Via Autism Diva I learn of this study just published in the journal Pediatrics. The objective of the study was to estimate the prevalence of pervasive developmental disorder (PDD), which includes autism, and compare this with cumulative exposure to both thimerosal and MMR vaccines. The authors surveyed 28,000 children born from 1987 to 1998. Children with PDD were identified by a special needs team.
What they actually found was that children who had had no exposure to thimerosal actually had a higher degree of PDD. No association to PDD was found with the MMR vaccine. From the abstract (all quotes are with my bold):
The prevalence of pervasive developmental disorder in thimerosal free birth cohorts was significantly higher than that in thimerosal-exposed cohorts (82.7 of 10 000 vs 59.5 of 10 000). Using logistic regression models of the prevalence data, we found no significant effect of thimerosal exposure used either as a continuous or a categorical variable. Thus, thimerosal exposure was unrelated to the increasing trend in pervasive developmental disorder prevalence.
The authors conclude that the increased prevalence of PDD is due to broadening diagnostic criteria and increased awareness. If you remember, this is the explanation that Bobby Kennedy called “a theory that seems questionable at best, given that most of the new cases of autism are clustered within a single generation of children”. Well, it’s hard to see what other conclusion could be drawn from this study. From the paper again:
During the 12 years encompassed by our study, thimerosal exposure before age 2 of each birth cohort changed several times and ranged from nil to a high value of 225 μg. This provided a unique opportunity to test the relationship of ethylmercury exposure with rates of PDDs, free of a known problem of vaccine safety studies when high rates of exposure in populations, and therefore low variability in exposure, constrain the data and limit the opportunity to detect effects.63 No association between thimerosal levels treated either continuously or categorically with PDD rates could be found in our study. In fact, it was remarkable that the PDD rates were at their highest value in birth cohorts that were thimerosal free, providing a clear and convincing message on the lack of an association. The results were robust and held true when various analyses were conducted to evaluate the potential impact of misclassification on exposure and diagnosis. Within each period of medium, high, or nil exposure, the same trend toward a steady increase in PDD rate was observed, demonstrating total independence of the 2 variables.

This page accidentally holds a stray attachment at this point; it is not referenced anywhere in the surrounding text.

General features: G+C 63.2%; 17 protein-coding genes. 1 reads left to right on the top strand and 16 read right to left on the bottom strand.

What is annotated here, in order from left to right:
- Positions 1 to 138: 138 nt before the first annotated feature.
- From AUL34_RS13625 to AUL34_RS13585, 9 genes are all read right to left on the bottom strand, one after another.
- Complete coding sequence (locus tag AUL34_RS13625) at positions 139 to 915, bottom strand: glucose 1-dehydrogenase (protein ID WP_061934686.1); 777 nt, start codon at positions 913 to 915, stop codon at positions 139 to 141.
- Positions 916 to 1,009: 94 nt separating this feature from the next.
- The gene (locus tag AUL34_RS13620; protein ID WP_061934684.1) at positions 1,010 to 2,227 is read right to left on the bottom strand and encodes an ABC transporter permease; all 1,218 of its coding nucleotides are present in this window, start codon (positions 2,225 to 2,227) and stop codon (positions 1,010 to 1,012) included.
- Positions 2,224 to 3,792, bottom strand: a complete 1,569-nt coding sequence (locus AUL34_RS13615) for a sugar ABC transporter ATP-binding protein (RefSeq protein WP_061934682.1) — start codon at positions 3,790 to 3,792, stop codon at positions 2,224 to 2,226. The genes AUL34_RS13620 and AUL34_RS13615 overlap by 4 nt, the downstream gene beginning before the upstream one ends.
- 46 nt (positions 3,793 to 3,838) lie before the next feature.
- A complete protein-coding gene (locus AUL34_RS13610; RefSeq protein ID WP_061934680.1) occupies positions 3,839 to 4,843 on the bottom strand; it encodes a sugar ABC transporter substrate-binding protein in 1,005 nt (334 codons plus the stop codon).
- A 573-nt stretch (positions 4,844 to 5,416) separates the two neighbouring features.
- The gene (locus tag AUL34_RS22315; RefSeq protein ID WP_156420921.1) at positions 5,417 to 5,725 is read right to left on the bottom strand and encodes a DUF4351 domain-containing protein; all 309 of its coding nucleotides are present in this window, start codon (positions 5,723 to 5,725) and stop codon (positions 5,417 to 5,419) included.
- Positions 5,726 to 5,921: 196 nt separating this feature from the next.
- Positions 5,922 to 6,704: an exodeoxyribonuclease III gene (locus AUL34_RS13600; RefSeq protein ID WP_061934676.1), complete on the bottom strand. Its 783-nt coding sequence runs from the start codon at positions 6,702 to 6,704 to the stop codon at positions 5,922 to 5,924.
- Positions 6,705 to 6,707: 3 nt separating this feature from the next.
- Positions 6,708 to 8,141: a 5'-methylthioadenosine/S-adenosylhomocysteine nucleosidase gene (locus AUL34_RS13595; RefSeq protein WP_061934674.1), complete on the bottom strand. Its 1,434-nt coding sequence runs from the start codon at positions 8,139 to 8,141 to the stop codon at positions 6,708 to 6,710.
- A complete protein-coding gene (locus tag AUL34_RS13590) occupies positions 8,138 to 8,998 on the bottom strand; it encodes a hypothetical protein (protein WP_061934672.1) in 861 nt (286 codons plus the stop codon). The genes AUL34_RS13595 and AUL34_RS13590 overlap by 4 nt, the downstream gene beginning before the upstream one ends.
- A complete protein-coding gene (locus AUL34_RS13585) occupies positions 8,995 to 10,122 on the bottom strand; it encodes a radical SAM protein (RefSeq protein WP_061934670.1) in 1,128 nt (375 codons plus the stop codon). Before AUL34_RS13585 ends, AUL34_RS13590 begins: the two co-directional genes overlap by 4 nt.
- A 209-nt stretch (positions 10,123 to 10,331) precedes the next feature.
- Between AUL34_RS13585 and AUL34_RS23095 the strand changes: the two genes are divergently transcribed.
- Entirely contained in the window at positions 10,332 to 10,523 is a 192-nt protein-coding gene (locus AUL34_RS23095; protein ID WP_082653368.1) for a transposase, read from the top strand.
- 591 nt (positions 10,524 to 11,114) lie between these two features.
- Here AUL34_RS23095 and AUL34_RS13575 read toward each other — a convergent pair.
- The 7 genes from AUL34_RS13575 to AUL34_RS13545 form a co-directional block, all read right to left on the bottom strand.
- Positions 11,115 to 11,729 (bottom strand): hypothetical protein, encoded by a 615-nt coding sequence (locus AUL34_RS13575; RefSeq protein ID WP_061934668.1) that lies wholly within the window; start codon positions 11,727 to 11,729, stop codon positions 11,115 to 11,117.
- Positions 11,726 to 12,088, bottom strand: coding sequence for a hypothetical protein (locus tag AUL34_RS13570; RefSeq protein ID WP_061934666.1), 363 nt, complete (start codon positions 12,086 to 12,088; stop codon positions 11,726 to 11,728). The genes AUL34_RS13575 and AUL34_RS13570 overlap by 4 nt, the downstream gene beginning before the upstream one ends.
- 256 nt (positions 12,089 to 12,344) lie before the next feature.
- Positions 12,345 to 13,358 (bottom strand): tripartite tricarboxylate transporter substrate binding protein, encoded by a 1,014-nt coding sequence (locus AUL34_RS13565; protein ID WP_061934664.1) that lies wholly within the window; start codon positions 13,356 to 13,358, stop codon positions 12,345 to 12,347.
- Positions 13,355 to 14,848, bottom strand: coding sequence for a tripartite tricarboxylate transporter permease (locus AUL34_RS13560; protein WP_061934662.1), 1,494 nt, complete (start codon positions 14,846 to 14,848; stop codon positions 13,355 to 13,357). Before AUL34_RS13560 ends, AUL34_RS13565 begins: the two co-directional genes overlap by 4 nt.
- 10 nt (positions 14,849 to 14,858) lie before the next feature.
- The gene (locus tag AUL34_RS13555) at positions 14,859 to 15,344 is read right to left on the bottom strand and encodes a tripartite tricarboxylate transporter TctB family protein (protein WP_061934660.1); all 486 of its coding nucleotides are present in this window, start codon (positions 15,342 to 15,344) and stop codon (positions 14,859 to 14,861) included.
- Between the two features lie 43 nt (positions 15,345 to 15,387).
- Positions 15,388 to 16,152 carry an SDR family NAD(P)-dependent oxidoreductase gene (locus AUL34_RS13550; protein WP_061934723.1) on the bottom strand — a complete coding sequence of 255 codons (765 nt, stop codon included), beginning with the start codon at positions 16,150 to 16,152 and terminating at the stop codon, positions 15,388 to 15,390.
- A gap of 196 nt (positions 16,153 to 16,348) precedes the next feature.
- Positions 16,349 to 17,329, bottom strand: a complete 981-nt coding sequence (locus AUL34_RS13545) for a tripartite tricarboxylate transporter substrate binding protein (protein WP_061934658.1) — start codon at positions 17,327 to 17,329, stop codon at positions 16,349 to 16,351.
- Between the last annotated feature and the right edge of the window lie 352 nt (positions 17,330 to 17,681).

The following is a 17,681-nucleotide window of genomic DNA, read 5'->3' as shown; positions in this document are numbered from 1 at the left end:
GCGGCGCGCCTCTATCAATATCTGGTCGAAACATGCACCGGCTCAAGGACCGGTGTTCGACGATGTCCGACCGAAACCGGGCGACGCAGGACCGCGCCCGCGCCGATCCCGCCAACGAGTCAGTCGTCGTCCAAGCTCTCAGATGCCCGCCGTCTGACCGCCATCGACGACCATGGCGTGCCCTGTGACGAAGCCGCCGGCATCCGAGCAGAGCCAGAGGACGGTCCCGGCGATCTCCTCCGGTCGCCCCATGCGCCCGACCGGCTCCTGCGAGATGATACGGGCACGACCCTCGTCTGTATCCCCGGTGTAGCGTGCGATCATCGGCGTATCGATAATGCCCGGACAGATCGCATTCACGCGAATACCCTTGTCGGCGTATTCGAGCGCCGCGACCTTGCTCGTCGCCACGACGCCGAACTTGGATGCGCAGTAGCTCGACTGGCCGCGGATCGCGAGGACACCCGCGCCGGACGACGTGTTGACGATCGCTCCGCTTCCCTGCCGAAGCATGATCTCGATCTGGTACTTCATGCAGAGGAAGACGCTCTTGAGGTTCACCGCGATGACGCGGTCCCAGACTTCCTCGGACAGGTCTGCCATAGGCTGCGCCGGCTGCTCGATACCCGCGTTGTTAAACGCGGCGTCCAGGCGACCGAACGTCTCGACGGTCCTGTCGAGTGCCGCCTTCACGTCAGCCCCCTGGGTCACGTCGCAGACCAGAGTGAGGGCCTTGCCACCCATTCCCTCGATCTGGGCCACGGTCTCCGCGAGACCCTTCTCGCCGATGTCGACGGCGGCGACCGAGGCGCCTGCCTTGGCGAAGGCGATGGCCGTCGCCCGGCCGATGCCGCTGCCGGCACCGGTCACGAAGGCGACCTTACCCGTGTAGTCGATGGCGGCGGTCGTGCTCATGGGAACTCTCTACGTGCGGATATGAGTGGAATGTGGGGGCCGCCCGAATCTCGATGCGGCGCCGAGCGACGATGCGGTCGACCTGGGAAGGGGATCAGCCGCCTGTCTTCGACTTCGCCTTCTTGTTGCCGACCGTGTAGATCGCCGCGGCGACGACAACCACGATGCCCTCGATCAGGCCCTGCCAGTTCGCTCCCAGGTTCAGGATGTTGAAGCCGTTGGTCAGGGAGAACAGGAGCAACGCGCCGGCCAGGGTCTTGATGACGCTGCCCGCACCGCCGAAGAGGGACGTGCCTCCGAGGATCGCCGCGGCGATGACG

The authors also address one of the mercury-causes-autism lobby’s criticisms of other studies that have also shown no link, namely that these other studies were in countries with lower exposure to thimerosal or lower rates of PDD:
Previous negative studies, especially those conducted in European countries, have sometimes been criticized on the account that either the rates of PDDs were not as high as those in North America, that the cumulative exposure to thimerosal was much lower than that attained in the United States in the 1990s, or both. This study avoids both pitfalls and is, therefore, very informative for the North American public. In addition, the rate of exposure varied from nil to very high levels of vaccine-derived ethylmercury, allowing us to test for effects along the full range of exposure and to detect possible threshold effects as well. All of the results were negative.
Of course, don’t expect this study to convince the religious mercury-causes-autism groups. From a (pretty good) BBC article on the study we find:
Jackie Fletcher, from campaign group Jabs, a support network for parents who believe their children have been damaged by vaccines, said the study still did not prove there was not a link.
Well, proving a universal negative is always difficult, but with one more seemingly well run study finding no link when you would expect to find one if it were there, haven’t we passed the point when it becomes perverse to insist there is a link?
Edited to add:
Two more excellent reads today on this subject. Respectful Insolence has a more detailed write-up about this study, along with an examination of some of the usual smear tactics used by the mercury-causes-autism group SafeMinds. Left Brain/Right Brain has a further perspective on SafeMinds hypocritical ad hominems, and insight on where they might be headed in their future mercury claims.